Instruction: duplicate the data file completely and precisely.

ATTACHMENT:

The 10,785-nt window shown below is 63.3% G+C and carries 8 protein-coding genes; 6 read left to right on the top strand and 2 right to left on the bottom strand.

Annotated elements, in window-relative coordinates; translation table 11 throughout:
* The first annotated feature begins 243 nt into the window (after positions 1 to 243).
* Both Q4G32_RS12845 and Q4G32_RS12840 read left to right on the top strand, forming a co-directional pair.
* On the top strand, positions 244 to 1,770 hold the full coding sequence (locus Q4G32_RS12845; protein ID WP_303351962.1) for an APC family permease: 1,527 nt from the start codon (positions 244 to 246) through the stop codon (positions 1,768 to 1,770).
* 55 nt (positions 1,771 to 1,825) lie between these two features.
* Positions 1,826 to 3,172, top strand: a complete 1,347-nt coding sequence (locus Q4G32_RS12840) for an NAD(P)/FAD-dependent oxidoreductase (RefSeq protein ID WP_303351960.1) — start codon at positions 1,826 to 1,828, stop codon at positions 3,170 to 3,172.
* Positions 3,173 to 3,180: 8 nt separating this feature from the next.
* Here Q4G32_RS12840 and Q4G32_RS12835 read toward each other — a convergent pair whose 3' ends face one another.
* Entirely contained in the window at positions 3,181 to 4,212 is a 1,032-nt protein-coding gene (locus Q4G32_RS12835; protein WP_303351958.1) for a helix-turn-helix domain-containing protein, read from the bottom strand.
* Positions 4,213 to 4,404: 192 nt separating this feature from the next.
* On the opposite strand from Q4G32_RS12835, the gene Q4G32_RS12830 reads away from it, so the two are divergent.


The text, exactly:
The 10,785-nt window shown below is 63.3% G+C and carries 8 protein-coding genes; 6 read left to right on the top strand and 2 right to left on the bottom strand.

Annotated elements, in window-relative coordinates; translation table 11 throughout:
* The first annotated feature begins 243 nt into the window (after positions 1 to 243).
* Both Q4G32_RS12845 and Q4G32_RS12840 read left to right on the top strand, forming a co-directional pair.
* On the top strand, positions 244 to 1,770 hold the full coding sequence (locus Q4G32_RS12845; protein ID WP_303351962.1) for an APC family permease: 1,527 nt from the start codon (positions 244 to 246) through the stop codon (positions 1,768 to 1,770).
* 55 nt (positions 1,771 to 1,825) lie between these two features.
* Positions 1,826 to 3,172, top strand: a complete 1,347-nt coding sequence (locus Q4G32_RS12840) for an NAD(P)/FAD-dependent oxidoreductase (RefSeq protein ID WP_303351960.1) — start codon at positions 1,826 to 1,828, stop codon at positions 3,170 to 3,172.
* Positions 3,173 to 3,180: 8 nt separating this feature from the next.
* Here Q4G32_RS12840 and Q4G32_RS12835 read toward each other — a convergent pair whose 3' ends face one another.
* Entirely contained in the window at positions 3,181 to 4,212 is a 1,032-nt protein-coding gene (locus Q4G32_RS12835; protein WP_303351958.1) for a helix-turn-helix domain-containing protein, read from the bottom strand.
* Positions 4,213 to 4,404: 192 nt separating this feature from the next.
* On the opposite strand from Q4G32_RS12835, the gene Q4G32_RS12830 reads away from it, so the two are divergent.